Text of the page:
James was diagnosed with HIV 25 years ago. He is 59 and struggling to make ends meet in New York City. He works full time in a minimum-wage job, but was evicted from his apartment because he couldn't cover a 20% rent increase. He tried to get legal help at an AIDS service organization before his eviction, but was told there was a long waiting list and no more money for emergency financial assistance.
James now "couch surfs," moving frequently among multiple friends' apartments. His friends are sick of the arrangement. His financial situation is very stressful, and James has gone back to drinking and using drugs to manage his stress. Over the years, he had a pretty impressive history of keeping his medical appointments, except for the times that he had personal challenges. Things are difficult again. James did not make his last medical appointment.
Unfortunately, James is not unique. Actually, his story of individual life challenges that threaten good health is quite common. James' HIV is a medical, social, and economic condition. In policy and academic circles, the social and economic forces that keep people like James from staying in care are called the "structural drivers" of health.
The Missing Point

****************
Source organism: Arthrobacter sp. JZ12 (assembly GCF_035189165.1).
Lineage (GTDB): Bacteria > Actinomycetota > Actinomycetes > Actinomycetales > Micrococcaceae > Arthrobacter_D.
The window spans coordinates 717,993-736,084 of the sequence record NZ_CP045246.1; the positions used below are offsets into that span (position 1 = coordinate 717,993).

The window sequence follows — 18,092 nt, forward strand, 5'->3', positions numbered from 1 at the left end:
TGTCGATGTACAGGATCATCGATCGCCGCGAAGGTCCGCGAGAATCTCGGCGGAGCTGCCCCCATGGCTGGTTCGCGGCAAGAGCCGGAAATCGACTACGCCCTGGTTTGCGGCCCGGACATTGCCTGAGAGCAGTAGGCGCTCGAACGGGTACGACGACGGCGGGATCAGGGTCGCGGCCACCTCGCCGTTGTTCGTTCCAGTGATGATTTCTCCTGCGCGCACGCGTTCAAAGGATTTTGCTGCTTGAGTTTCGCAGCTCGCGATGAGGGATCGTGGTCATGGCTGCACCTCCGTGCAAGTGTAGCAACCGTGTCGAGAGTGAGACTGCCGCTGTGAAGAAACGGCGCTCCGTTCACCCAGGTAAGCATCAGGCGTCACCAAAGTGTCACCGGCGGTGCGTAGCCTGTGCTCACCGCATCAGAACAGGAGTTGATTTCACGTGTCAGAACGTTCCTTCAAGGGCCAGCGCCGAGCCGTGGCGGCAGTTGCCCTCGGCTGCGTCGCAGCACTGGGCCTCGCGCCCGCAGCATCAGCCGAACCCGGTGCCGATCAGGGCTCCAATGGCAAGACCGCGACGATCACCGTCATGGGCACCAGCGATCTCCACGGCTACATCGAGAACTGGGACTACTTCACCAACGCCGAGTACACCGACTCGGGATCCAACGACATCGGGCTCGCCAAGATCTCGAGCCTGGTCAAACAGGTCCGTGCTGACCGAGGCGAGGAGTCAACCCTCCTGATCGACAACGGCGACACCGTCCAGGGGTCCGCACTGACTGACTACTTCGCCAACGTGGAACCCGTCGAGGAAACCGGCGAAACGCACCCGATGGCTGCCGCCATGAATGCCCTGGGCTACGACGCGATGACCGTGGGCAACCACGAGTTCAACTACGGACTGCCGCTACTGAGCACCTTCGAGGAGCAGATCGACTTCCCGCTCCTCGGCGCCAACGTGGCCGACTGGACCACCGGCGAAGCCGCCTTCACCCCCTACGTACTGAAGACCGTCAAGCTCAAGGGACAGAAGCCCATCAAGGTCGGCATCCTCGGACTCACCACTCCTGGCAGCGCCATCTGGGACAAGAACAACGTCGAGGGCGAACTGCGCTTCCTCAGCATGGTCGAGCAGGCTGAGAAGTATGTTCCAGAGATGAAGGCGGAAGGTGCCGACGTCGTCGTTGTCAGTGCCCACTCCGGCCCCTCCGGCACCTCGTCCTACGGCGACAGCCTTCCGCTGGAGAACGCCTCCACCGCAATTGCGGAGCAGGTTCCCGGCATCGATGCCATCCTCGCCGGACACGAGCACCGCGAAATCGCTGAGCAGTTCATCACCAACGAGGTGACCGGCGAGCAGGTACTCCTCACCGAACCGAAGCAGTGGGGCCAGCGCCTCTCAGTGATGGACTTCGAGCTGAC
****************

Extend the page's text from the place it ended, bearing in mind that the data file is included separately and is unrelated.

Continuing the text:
Governor Cuomo's recent three-point plan to "bend the curve" and decrease new HIV infections in New York State for the first time is historic (see "Bending the Curve: Can New York End Its AIDS Epidemic?" in this issue). As Housing Works CEO Charles King says, "This step by Governor Cuomo, setting a clear goal to end the AIDS crisis in New York State, is absolutely courageous. In doing so, the Governor is reshaping the way we think about the AIDS epidemic and is setting a new standard for leaders of other jurisdictions in the United States and, indeed, around the world."
The announcement of the plan highlighted these three points:
- Identify undiagnosed people with HIV and link them to care.
- Retain people with HIV in care and support them so they can stay on treatment and keep their viral load undetectable.
- Provide access to high-quality prevention, including PrEP.
What's missing from the announcement is a fourth crucial point: providing access to wrap-around support services so that people are able to get both linked to and retained in care.